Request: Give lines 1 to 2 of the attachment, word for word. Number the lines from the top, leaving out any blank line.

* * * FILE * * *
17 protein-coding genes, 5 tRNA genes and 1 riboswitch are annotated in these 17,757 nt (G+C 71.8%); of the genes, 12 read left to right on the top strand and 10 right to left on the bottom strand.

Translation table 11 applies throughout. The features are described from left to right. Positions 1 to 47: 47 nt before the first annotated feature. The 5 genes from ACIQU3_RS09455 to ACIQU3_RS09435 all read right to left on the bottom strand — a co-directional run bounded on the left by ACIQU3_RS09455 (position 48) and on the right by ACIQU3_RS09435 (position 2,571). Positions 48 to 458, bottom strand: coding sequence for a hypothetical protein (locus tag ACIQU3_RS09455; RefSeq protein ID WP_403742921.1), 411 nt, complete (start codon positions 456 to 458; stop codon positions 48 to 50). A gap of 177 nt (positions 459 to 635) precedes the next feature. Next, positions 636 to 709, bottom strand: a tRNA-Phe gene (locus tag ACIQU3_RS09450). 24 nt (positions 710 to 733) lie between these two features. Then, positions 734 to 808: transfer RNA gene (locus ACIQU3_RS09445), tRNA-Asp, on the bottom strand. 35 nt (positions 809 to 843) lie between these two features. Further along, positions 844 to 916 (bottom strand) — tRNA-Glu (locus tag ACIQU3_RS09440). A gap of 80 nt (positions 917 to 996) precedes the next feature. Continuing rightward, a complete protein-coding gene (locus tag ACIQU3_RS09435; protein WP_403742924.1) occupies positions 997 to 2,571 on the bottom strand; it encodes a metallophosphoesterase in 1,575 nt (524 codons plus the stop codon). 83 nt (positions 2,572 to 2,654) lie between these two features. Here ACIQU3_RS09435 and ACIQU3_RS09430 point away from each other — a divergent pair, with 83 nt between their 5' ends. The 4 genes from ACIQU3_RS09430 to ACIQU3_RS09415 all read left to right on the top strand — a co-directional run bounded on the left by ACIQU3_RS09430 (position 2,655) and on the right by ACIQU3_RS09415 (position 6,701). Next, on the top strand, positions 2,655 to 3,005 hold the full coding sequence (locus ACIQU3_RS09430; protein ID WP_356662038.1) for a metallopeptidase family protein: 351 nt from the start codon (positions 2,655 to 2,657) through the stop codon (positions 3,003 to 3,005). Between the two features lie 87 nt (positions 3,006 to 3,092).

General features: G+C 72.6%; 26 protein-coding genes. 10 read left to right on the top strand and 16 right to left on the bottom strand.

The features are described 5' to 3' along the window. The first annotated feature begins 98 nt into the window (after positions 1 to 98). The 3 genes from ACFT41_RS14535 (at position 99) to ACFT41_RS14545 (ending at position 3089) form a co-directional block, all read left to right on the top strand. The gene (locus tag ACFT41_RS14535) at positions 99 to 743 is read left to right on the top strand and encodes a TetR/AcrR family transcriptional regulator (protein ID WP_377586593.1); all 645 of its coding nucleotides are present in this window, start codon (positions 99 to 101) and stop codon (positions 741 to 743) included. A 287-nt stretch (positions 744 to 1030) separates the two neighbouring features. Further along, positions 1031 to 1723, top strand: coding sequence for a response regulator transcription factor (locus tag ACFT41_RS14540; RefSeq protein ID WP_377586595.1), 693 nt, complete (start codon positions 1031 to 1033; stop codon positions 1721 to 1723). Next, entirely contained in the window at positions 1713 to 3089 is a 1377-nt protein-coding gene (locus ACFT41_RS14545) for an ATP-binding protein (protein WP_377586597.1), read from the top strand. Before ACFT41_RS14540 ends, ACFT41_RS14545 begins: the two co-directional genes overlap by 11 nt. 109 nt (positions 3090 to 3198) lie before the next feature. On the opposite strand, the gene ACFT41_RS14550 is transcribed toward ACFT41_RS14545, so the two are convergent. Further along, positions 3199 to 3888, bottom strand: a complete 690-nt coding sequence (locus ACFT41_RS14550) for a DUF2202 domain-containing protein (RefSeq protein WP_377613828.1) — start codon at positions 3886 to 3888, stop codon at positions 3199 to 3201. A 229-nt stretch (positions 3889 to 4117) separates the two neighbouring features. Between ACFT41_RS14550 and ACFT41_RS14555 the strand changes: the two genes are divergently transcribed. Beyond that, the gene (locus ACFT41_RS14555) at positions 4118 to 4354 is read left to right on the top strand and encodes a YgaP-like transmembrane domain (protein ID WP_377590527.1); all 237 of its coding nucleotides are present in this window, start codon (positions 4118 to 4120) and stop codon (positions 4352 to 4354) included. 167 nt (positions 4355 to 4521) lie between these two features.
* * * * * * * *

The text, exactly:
17 protein-coding genes, 5 tRNA genes and 1 riboswitch are annotated in these 17,757 nt (G+C 71.8%); of the genes, 12 read left to right on the top strand and 10 right to left on the bottom strand.

Translation table 11 applies throughout. The features are described from left to right. Positions 1 to 47: 47 nt before the first annotated feature. The 5 genes from ACIQU3_RS09455 to ACIQU3_RS09435 all read right to left on the bottom strand — a co-directional run bounded on the left by ACIQU3_RS09455 (position 48) and on the right by ACIQU3_RS09435 (position 2,571). Positions 48 to 458, bottom strand: coding sequence for a hypothetical protein (locus tag ACIQU3_RS09455; RefSeq protein ID WP_403742921.1), 411 nt, complete (start codon positions 456 to 458; stop codon positions 48 to 50). A gap of 177 nt (positions 459 to 635) precedes the next feature. Next, positions 636 to 709, bottom strand: a tRNA-Phe gene (locus tag ACIQU3_RS09450). 24 nt (positions 710 to 733) lie between these two features. Then, positions 734 to 808: transfer RNA gene (locus ACIQU3_RS09445), tRNA-Asp, on the bottom strand. 35 nt (positions 809 to 843) lie between these two features. Further along, positions 844 to 916 (bottom strand) — tRNA-Glu (locus tag ACIQU3_RS09440). A gap of 80 nt (positions 917 to 996) precedes the next feature. Continuing rightward, a complete protein-coding gene (locus tag ACIQU3_RS09435; protein WP_403742924.1) occupies positions 997 to 2,571 on the bottom strand; it encodes a metallophosphoesterase in 1,575 nt (524 codons plus the stop codon). 83 nt (positions 2,572 to 2,654) lie between these two features. Here ACIQU3_RS09435 and ACIQU3_RS09430 point away from each other — a divergent pair, with 83 nt between their 5' ends. The 4 genes from ACIQU3_RS09430 to ACIQU3_RS09415 all read left to right on the top strand — a co-directional run bounded on the left by ACIQU3_RS09430 (position 2,655) and on the right by ACIQU3_RS09415 (position 6,701). Next, on the top strand, positions 2,655 to 3,005 hold the full coding sequence (locus ACIQU3_RS09430; protein ID WP_356662038.1) for a metallopeptidase family protein: 351 nt from the start codon (positions 2,655 to 2,657) through the stop codon (positions 3,003 to 3,005). Between the two features lie 87 nt (positions 3,006 to 3,092).